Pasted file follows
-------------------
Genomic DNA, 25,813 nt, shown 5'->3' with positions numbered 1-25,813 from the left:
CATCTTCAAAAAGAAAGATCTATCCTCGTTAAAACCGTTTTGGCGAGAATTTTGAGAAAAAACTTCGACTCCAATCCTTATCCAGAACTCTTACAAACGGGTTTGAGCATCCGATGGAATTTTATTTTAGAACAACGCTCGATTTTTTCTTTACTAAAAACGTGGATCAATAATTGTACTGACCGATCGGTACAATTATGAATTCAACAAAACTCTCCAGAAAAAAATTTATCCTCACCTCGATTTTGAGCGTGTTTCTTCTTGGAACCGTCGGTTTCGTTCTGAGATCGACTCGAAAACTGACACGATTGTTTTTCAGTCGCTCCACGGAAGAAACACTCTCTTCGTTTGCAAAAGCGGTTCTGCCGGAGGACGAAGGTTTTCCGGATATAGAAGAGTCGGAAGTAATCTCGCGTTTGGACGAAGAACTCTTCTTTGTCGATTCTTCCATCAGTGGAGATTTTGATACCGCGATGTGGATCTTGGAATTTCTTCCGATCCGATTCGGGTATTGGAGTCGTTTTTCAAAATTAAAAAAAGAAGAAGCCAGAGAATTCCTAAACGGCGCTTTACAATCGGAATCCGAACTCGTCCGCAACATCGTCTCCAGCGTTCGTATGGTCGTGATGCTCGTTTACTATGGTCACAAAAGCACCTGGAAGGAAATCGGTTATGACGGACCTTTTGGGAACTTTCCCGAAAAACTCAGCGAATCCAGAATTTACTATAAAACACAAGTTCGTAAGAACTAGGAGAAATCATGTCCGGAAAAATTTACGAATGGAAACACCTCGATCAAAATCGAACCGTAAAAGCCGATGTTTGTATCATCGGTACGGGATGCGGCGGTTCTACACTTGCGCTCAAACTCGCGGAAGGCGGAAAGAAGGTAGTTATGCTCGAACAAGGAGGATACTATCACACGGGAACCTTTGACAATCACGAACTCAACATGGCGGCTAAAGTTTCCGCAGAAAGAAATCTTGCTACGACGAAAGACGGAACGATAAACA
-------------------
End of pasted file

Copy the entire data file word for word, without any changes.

Genomic DNA, 25,813 nt, shown 5'->3' with positions numbered 1-25,813 from the left:
CATCTTCAAAAAGAAAGATCTATCCTCGTTAAAACCGTTTTGGCGAGAATTTTGAGAAAAAACTTCGACTCCAATCCTTATCCAGAACTCTTACAAACGGGTTTGAGCATCCGATGGAATTTTATTTTAGAACAACGCTCGATTTTTTCTTTACTAAAAACGTGGATCAATAATTGTACTGACCGATCGGTACAATTATGAATTCAACAAAACTCTCCAGAAAAAAATTTATCCTCACCTCGATTTTGAGCGTGTTTCTTCTTGGAACCGTCGGTTTCGTTCTGAGATCGACTCGAAAACTGACACGATTGTTTTTCAGTCGCTCCACGGAAGAAACACTCTCTTCGTTTGCAAAAGCGGTTCTGCCGGAGGACGAAGGTTTTCCGGATATAGAAGAGTCGGAAGTAATCTCGCGTTTGGACGAAGAACTCTTCTTTGTCGATTCTTCCATCAGTGGAGATTTTGATACCGCGATGTGGATCTTGGAATTTCTTCCGATCCGATTCGGGTATTGGAGTCGTTTTTCAAAATTAAAAAAAGAAGAAGCCAGAGAATTCCTAAACGGCGCTTTACAATCGGAATCCGAACTCGTCCGCAACATCGTCTCCAGCGTTCGTATGGTCGTGATGCTCGTTTACTATGGTCACAAAAGCACCTGGAAGGAAATCGGTTATGACGGACCTTTTGGGAACTTTCCCGAAAAACTCAGCGAATCCAGAATTTACTATAAAACACAAGTTCGTAAGAACTAGGAGAAATCATGTCCGGAAAAATTTACGAATGGAAACACCTCGATCAAAATCGAACCGTAAAAGCCGATGTTTGTATCATCGGTACGGGATGCGGCGGTTCTACACTTGCGCTCAAACTCGCGGAAGGCGGAAAGAAGGTAGTTATGCTCGAACAAGGAGGATACTATCACACGGGAACCTTTGACAATCACGAACTCAACATGGCGGCTAAAGTTTCCGCAGAAAGAAATCTTGCTACGACGAAAGACGGAACGATAAACA